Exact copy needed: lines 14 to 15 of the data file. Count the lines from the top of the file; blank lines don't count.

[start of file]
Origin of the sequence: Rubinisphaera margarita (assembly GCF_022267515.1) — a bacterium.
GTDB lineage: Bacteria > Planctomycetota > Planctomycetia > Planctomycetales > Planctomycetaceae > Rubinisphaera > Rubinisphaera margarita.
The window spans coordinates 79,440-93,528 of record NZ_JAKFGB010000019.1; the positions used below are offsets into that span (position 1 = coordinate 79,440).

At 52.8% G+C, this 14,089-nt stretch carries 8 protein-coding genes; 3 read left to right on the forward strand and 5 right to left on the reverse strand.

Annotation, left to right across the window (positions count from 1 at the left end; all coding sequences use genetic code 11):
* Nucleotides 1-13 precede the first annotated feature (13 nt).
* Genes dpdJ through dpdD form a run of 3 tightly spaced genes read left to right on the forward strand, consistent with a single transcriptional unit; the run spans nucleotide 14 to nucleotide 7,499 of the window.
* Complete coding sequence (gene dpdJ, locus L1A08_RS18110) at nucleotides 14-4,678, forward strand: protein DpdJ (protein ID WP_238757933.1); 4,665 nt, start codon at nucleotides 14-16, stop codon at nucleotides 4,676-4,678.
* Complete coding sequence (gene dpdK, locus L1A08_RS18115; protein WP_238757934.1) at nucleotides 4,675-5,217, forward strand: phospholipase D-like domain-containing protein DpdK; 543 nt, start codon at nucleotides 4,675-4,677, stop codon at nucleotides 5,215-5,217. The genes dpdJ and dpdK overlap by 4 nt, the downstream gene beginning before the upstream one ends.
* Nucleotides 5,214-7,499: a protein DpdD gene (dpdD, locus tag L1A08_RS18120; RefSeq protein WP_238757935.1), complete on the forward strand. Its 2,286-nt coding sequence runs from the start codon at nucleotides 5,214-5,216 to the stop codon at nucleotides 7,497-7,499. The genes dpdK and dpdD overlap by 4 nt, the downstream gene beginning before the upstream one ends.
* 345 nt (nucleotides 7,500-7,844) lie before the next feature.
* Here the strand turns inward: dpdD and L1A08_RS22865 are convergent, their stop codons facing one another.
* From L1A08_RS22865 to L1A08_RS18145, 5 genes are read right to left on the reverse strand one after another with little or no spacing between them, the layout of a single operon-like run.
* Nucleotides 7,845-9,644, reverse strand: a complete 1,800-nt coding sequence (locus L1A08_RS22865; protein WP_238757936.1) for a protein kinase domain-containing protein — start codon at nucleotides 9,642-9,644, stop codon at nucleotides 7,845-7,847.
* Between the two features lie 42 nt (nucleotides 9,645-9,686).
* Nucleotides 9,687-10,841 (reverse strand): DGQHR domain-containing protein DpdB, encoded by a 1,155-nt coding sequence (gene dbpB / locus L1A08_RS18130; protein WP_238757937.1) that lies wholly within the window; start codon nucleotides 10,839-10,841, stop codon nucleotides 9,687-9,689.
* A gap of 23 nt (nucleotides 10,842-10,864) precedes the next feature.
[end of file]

* Nucleotides 7,845-9,644, reverse strand: a complete 1,800-nt coding sequence (locus L1A08_RS22865; protein WP_238757936.1) for a protein kinase domain-containing protein — start codon at nucleotides 9,642-9,644, stop codon at nucleotides 7,845-7,847.
* Between the two features lie 42 nt (nucleotides 9,645-9,686).